Coronavirus Shows Government Paid Leave a Bad Fit for Employees’ Needs

Democrats have used the coronavirus to point to why the U.S. needs a government-paid family leave program (such as the FAMILY Act), so that employees can take time off from their jobs without losing much-needed paychecks.

Well, in Washington state (which has the most reported coronavirus cases in the U.S. thus far), “It’s Here. It’s Yours.”—government-paid family leave, that is.

According to the Washington state government website, the state’s paid family and medical leave program is supposed to be “here for you when a serious health condition prevents you from working or when you need time to care for a family member, bond with a new child, or spend time with a family member preparing for military service overseas.”

In reality, the program is failing
thousands of workers
with serious medical conditions and life events,
and it can’t do a thing for people with the coronavirus.

For starters, there’s a waiting period before you can apply.
As the program’s
explains: “Your
‘waiting week’ is the first week you are approved to file a weekly claim, and
you will not be paid for that week.”

Although it can take up to
two weeks before an infected person experiences symptoms of the coronavirus, symptoms
are unlikely to last more than a week, meaning most coronavirus infections
wouldn’t qualify for benefits.

As with most government programs, there’s also an administrative waiting period. Once an employee has a qualifying condition for at least a week and submits all the required medical documentation and forms, benefits are supposed to kick in within 30 days (assuming the worker is approved for benefits).

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But Washington’s program has
experienced three times its expected demand, and the current backlog has
workers waiting up to 10 weeks
before they receive benefits.

The average worker doesn’t
have enough savings to wait 10 weeks until their benefits show up. And most
low-income workers would have a hard time waiting even a week.

Nurse Jessica Jackson of Tacoma, Washington, had to take out a loan to cover her bills because it’s been seven weeks since her daughter was born, and she still hasn’t receive any benefits.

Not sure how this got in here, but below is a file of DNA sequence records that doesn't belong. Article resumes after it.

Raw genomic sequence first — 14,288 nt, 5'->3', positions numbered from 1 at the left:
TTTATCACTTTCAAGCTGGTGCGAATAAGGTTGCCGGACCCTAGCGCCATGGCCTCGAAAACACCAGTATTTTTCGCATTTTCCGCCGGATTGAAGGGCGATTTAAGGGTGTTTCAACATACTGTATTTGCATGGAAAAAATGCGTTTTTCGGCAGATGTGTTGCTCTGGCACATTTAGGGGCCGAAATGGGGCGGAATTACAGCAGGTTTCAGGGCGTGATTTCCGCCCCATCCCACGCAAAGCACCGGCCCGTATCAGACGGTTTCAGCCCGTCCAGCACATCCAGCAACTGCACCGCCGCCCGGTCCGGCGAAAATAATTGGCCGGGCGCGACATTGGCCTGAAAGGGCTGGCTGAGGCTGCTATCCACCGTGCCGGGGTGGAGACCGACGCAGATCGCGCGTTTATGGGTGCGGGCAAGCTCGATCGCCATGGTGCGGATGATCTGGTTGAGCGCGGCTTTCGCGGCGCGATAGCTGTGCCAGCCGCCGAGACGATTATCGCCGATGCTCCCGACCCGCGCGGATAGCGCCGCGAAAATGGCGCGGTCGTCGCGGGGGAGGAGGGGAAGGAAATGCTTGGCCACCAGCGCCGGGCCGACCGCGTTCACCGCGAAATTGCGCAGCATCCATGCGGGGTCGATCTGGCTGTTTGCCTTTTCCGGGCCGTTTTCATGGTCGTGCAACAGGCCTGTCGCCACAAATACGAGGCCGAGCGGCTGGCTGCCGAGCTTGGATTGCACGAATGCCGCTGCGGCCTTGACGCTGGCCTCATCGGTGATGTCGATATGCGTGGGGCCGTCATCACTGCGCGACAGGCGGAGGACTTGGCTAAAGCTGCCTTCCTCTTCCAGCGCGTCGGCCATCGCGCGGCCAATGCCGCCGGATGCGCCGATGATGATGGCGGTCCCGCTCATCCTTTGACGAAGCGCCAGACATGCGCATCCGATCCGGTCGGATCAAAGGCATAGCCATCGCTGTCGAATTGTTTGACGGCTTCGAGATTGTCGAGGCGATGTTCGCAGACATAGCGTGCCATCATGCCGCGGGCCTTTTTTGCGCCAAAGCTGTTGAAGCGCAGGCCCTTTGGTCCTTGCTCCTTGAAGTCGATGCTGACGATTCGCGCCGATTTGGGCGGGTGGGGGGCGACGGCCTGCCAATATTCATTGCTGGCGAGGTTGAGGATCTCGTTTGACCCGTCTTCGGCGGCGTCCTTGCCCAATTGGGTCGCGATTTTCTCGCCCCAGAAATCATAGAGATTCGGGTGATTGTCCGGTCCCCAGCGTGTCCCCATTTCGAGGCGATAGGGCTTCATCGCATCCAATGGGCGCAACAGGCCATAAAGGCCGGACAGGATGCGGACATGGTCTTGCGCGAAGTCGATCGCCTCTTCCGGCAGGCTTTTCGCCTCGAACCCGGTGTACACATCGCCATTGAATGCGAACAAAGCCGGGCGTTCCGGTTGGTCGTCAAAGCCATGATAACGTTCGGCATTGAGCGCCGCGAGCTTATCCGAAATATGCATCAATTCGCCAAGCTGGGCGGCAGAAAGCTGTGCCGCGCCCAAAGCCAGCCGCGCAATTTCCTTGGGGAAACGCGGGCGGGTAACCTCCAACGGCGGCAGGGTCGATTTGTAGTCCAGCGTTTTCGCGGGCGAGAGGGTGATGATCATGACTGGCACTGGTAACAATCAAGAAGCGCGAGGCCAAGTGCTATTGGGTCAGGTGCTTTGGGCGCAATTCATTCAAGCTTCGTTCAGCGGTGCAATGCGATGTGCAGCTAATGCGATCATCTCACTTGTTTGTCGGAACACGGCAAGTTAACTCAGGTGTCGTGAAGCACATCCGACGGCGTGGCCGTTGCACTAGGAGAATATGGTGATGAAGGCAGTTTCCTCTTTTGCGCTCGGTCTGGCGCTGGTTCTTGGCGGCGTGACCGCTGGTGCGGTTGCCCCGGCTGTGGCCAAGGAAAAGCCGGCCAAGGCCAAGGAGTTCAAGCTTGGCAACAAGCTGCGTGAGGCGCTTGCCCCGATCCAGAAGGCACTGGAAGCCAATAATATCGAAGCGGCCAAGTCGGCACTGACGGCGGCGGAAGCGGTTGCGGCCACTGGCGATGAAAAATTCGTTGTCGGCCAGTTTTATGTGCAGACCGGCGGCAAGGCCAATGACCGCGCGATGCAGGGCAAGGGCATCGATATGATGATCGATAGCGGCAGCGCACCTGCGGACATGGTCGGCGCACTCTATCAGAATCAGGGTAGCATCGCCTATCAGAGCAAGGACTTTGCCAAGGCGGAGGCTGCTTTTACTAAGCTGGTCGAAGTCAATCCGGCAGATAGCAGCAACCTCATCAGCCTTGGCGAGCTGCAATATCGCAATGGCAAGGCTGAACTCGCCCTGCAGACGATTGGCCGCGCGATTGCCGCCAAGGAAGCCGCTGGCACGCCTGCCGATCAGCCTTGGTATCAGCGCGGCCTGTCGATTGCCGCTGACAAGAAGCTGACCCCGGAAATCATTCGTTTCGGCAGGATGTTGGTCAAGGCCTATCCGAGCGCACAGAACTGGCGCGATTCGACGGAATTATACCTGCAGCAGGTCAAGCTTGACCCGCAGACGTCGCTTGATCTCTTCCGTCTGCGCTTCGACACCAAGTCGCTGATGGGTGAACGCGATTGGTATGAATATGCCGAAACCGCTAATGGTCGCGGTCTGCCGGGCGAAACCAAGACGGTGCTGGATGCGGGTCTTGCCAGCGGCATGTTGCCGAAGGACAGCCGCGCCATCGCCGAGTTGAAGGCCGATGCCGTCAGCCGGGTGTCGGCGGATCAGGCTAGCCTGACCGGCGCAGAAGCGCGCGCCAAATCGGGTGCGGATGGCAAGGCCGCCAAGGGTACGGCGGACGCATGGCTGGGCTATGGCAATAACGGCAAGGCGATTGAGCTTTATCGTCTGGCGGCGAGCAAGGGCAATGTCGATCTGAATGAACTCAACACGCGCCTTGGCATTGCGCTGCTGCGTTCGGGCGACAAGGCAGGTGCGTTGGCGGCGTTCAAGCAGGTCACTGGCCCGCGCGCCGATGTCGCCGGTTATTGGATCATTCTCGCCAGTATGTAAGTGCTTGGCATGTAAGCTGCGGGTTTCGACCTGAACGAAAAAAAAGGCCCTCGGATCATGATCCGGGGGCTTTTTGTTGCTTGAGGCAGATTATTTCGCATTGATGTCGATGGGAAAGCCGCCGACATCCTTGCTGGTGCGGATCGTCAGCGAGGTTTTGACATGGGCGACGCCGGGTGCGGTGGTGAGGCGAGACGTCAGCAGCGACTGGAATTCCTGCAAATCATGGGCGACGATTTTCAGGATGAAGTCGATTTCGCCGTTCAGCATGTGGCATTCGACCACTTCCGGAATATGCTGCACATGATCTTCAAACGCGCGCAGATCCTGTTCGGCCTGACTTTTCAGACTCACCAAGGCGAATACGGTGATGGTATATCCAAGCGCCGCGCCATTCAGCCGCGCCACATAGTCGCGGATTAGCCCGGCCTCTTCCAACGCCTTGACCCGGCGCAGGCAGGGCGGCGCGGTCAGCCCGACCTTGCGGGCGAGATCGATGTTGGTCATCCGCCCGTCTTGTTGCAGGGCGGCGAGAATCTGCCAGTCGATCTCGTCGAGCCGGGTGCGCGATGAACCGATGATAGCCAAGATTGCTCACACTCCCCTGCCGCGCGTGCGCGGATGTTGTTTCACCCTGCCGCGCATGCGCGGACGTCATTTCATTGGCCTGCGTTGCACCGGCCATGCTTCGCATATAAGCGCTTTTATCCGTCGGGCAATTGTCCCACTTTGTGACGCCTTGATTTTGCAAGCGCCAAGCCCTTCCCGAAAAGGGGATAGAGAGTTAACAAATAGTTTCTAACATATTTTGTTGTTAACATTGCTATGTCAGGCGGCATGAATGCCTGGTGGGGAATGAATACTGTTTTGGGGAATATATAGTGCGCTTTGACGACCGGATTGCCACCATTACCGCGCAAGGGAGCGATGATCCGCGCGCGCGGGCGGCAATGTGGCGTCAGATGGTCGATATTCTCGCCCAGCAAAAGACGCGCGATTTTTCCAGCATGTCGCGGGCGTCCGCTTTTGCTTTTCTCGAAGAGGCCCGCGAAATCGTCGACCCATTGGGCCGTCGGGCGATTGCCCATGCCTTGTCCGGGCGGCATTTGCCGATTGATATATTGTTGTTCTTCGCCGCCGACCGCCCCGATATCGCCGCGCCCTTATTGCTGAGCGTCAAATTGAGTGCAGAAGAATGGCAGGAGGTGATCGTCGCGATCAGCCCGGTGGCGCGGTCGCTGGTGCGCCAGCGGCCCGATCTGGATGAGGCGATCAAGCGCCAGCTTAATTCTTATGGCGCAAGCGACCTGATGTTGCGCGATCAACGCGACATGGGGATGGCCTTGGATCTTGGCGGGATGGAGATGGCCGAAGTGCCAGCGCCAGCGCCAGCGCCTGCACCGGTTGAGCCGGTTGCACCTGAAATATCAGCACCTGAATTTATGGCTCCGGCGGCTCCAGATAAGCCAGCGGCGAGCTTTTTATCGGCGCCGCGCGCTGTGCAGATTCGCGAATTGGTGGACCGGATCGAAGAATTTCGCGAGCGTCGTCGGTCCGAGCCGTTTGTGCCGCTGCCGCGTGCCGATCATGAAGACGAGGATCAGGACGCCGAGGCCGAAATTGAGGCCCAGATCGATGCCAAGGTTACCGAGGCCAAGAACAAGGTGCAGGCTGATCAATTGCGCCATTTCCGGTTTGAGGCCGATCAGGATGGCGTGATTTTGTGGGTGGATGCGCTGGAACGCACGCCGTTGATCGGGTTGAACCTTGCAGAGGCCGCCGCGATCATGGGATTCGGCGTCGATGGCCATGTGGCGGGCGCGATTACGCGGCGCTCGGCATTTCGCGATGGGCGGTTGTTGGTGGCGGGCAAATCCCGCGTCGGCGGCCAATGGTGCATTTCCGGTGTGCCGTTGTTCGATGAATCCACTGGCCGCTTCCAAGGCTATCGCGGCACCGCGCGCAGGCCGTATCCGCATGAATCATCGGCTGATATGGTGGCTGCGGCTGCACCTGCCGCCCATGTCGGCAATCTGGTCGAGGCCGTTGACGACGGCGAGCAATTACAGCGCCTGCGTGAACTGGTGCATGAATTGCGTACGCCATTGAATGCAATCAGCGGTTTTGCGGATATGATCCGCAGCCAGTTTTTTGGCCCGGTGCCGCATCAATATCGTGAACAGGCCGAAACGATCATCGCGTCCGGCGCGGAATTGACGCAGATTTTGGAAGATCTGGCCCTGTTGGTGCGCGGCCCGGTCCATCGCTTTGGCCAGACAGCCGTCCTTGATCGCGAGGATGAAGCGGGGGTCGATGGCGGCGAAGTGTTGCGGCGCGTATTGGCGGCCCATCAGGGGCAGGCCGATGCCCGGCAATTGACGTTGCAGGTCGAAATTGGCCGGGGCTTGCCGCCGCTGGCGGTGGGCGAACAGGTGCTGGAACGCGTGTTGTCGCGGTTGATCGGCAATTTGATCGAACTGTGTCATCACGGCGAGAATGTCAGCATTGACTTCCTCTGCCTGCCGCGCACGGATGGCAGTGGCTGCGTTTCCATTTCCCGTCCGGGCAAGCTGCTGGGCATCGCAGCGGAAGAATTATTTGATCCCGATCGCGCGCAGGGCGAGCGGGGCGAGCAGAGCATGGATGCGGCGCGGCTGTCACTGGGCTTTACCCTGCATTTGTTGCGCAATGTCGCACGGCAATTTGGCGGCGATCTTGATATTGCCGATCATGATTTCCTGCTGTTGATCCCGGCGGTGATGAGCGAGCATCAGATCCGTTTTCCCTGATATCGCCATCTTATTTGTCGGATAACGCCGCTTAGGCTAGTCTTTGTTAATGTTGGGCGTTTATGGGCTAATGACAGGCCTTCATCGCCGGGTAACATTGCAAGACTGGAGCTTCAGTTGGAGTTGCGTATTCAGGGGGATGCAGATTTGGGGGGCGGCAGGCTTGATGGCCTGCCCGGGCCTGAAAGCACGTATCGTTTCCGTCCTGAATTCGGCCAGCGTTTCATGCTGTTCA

Jackson’s need for leave was
anticipated. The reality is that many leaves that Americans need to take are
not anticipated.

In fact, only about 1 out of every 5 leaves in the U.S. is for the easily anticipated birth or adoption of a child. Many of the other leaves workers take for their own medical conditions and to care of family members are not expected.

The events that cause workers
to need to take leave from work are often stressful and emotional. The last
thing most workers want to do in those situations is to have to deal with a
government bureaucracy.

It’s much easier for employees to request time off from their boss than to follow a government program’s procedures, including waiting a week before they can apply for time off, obtaining the necessary medical documentation, providing the required notification to their employer, filling out all the government paperwork, and then waiting an indefinite amount of time for their benefits to kick in.

While one-size-fits-all government
programs are burdensome and impersonal, employer-provided policies are often
more generous, flexible, and accommodating.

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For example, an employer may
allow a worker to take time off intermittently to care for a loved one with
cancer and to work remotely as needed. A government program couldn’t do that,
as workers would have to take specified periods of leave and could not do any
work while on leave.

The good news for workers in the U.S. is that there’s been significant growth in voluntary, employer-provided paid family leave over the past few years. And a lot of that growth is occurring among lower-wage employees at large companies such as Walmart, Chipotle, Lowes, Starbucks, and Target.

Providing paid family leave is in a lot of companies’ best interest because it helps them attract and retain the employees they need.

And allowing—even paying—workers who have the coronavirus or
any other contagious illness to stay home is also in employers’ best interest
because if they don’t, they risk significant workplace disruptions and a loss
of income.

There’s often a rush to turn to the government for solutions to all sorts of needs. But when it comes to paid family leave, government programs would fail to meet many workers’ needs and would cost far more than workers are willing to pay.

A government program would be useless for employees with the coronavirus, and more importantly, it would fail to meet most low-income workers’ needs.

Source material can be found at this site.

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